Making Sense of Real-world Concurrency
Since 2007, my colleagues and I have been trying to make sense of shared-memory concurrency as it exists in mainstream systems, looking especially at x86, IBM Power, and ARM multiprocessors, and at the forthcoming C11 and C++11 standards. These systems do not have the simple sequentially consistent behaviour that has been assumed in almost all work on semantics and verification; instead, they exhibit subtle relaxed memory models that arise from hardware and compiler optimisations, and these are often poorly specified.
We have built mathematically rigorous models for the x86, Power and C/C++ concurrency behaviour, validated by extensive experimental testing and discussion with the designers. Above these, we have proved correctness (mechanised in Coq) of a compiler from a concurrent C-like language to x86 (CompCertTSO) and correctness of compilation schemes from the C/C++ concurrency primitives to those of Power (ARM is similar). I'll talk about some of this experience, focussing especially on our Power/ARM rigorous architectural specification, compilation of C/C++11 to that, and current work on synchronisation primitives.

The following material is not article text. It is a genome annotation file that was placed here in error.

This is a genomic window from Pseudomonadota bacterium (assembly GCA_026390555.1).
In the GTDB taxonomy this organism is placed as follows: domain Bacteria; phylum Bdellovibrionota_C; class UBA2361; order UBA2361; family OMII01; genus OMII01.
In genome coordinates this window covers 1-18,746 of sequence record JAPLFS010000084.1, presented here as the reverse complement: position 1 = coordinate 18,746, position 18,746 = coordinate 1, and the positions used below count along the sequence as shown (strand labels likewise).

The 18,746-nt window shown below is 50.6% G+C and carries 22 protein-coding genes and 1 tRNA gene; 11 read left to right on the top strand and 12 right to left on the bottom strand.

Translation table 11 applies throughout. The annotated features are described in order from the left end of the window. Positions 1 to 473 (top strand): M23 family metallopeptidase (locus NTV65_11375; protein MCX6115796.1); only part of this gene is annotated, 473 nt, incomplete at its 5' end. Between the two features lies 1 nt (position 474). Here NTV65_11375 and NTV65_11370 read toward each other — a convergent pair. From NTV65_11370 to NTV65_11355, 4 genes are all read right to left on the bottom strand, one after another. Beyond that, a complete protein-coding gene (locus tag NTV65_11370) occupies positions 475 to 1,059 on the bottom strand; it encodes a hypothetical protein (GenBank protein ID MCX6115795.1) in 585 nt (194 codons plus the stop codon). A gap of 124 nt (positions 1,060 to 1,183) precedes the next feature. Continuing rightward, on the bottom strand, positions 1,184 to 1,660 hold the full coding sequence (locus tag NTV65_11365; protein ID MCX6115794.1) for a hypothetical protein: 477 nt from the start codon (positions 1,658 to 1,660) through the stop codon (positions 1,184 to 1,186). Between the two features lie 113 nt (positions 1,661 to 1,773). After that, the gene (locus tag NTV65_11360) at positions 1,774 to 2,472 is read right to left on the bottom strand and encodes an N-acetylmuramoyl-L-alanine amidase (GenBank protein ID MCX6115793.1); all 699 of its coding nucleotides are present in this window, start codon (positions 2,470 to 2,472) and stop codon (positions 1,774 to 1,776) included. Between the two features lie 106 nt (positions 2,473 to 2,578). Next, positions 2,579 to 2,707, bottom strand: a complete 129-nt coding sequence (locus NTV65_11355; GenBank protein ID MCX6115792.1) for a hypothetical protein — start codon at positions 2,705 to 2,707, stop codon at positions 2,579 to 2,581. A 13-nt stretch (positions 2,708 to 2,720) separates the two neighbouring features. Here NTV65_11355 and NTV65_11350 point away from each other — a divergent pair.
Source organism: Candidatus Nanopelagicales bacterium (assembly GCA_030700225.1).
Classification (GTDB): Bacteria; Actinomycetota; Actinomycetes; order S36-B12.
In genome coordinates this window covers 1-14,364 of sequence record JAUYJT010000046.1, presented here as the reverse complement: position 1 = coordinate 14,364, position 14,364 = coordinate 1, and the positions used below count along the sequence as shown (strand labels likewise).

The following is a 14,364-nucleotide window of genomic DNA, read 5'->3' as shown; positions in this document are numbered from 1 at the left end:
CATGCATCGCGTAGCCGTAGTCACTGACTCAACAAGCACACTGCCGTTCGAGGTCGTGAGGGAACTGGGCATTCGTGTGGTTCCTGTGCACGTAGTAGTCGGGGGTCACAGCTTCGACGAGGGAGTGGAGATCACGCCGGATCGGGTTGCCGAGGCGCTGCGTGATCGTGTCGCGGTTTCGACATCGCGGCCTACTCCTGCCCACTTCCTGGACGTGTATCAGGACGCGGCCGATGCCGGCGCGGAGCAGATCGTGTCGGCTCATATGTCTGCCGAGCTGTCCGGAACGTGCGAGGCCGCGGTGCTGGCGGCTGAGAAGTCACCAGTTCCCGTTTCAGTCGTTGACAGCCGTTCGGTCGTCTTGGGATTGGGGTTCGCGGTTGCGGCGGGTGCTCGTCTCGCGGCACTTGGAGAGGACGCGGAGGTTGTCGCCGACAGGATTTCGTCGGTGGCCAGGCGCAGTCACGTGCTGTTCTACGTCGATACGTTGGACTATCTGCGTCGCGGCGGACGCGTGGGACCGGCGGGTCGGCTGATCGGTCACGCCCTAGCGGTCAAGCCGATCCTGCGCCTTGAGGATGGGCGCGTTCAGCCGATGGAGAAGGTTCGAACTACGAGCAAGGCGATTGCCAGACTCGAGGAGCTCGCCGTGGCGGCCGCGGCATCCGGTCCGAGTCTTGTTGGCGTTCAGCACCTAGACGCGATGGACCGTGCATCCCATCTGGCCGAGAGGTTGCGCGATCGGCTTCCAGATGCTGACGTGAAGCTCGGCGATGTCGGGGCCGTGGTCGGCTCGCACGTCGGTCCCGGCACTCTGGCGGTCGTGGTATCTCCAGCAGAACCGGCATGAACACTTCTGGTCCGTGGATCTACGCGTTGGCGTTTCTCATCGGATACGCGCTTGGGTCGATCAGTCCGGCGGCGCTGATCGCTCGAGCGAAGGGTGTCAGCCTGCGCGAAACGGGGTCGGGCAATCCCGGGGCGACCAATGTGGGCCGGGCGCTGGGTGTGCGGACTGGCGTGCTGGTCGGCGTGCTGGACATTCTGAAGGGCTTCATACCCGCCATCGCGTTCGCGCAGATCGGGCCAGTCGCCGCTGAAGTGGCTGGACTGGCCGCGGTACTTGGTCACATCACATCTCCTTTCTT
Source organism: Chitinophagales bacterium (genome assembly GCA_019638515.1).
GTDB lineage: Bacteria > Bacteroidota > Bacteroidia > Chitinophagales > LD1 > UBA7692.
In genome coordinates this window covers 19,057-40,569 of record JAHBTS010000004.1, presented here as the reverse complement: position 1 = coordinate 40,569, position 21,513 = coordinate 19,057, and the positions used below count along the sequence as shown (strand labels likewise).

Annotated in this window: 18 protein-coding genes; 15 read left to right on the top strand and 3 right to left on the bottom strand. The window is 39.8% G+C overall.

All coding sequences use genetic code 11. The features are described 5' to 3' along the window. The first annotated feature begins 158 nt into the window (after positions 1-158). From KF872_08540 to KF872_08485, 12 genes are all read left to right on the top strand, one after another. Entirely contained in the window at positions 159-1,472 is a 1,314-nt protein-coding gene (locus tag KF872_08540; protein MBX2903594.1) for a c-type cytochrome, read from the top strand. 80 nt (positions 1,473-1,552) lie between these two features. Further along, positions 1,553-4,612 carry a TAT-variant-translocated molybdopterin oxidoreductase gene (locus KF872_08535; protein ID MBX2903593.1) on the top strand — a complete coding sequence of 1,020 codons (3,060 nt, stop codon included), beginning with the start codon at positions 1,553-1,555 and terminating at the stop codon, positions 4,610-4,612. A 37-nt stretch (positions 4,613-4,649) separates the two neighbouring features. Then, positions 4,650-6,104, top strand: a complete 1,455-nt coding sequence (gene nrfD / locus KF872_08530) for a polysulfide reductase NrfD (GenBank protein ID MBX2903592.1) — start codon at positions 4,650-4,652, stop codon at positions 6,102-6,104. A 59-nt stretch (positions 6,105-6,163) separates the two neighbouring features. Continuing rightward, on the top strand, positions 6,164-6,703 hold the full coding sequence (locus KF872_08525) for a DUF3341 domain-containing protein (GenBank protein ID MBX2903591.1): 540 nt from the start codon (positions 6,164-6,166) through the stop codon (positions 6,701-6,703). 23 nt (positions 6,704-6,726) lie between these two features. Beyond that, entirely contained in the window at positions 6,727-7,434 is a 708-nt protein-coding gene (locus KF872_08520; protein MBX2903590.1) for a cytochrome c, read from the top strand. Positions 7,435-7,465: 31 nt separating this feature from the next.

This is joint work with Mark Batty, Kayvan Memarian, Magnus Myreen, Scott Owens, Tom Ridge, Susmit Sarkar, and Jaroslav Sevcik (University of Cambridge); Luc Maranget and Francesco Zappa Nardelli (INRIA); Jade Alglave (Oxford University); Suresh Jagannathan (Purdue University); Viktor Vafeiadis (MPI-SWS Saarbrucken); and Derek Williams (IBM Austin).
Further details are available at http://www.cl.cam.ac.uk/~pes20/weakmemory